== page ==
The awarded work is a result of a three-year collaborative development project between Joinlox and USQ, which developed and commercialised a new composite pile repair system made of a prefabricated fibre-reinforced polymer jacket, creating an innovative system for infrastructure rehabilitation.
Traditional composite repair systems, which are directly wrapped to the damaged structure, require a lot of site preparation, whereas this technology is quick to install due to its novel easy-fit, self-locking mechanical joining system. The design of the joint mimics the way a clam shell closes its hundreds of small filaments together, with precise ease and strength.
Following the development programme with USQ, Joinlox has now commercialised the technology under the trade name PileJax and it has been utilised in several bridge rehabilitation projects, including rail bridges across the Gold Coast canal system.
“This award is recognition of the hard work of USQ researchers and their continuous support of our company in better understanding our products, which led to the optimal and effective design of PileJax,” Joinlox CEO John Pettigrew says. “This award is also great exposure that will continue to push the awareness of PileJax in the market and help make the technology the preferred repair system in major rehabilitation projects.”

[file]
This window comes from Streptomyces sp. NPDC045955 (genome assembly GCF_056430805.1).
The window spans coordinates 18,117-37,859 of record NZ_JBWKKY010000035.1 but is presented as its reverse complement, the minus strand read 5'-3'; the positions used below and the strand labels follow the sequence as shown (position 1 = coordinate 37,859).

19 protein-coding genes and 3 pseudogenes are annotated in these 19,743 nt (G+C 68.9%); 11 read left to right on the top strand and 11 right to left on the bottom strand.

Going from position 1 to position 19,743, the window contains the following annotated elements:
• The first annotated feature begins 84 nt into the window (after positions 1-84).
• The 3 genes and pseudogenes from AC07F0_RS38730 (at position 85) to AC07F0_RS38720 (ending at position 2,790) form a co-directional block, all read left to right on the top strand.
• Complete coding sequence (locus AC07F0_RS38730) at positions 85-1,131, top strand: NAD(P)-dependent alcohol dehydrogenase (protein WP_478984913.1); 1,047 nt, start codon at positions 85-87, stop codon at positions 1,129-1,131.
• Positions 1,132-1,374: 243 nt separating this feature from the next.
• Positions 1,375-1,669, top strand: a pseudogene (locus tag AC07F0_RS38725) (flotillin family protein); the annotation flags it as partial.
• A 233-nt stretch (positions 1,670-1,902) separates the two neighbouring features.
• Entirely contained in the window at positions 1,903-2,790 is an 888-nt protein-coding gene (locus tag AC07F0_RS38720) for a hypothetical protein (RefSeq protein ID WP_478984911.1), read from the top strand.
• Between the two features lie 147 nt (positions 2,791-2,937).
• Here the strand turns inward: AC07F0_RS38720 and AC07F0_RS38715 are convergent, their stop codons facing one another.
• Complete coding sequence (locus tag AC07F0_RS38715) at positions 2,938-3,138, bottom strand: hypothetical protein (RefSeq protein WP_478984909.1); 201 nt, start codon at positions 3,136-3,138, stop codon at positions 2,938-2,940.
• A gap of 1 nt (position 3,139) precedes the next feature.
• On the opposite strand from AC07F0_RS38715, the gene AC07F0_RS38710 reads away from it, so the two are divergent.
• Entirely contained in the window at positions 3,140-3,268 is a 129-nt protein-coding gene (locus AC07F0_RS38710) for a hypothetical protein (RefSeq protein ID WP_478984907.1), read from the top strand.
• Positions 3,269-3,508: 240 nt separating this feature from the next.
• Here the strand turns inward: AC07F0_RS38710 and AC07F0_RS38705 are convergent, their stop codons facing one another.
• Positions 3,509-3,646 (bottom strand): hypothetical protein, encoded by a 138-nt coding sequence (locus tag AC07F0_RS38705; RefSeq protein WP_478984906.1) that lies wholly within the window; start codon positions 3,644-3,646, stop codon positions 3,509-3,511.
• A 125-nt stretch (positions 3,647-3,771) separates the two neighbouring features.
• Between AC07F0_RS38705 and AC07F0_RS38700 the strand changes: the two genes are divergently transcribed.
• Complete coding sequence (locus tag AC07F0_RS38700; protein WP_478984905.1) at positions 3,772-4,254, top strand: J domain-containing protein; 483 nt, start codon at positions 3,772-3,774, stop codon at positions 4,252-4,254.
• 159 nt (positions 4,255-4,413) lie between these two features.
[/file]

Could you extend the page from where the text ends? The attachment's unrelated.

“This award recognises the innovativeness of research activities at USQ and our strong linkages with industries, which help bring our developed technologies from research laboratories to real-life applications,” notes CFM Director, Professor Peter Schubel. “The prefabricated composite jacket with an innovative joint is a very good example of this.”
The technology is a cost-effective repair system which can extend the life by decades of ageing pile-supported assets – a game changer for asset owners struggling with infrastructure that is near end-of-life or damaged by severe weather events. With its easy-fit mechanical jointing system, the technology is lightweight, and fast and easy to install. It is also non-corrosive and highly durable.
The awarded prefabricated composite jacket technology has a wide market potential. In Australia alone, the majority of the 12,000 concrete bridges managed by road authorities, especially those built in aggressive environments, start to deteriorate after 30 years of service. More than 56,000 bridges in the US are now rated as structurally deficient with the estimated amount to fix them at a staggering US$123 billion. Applying this technology could extend the service life of these critical infrastructures by decades at a fraction of the cost.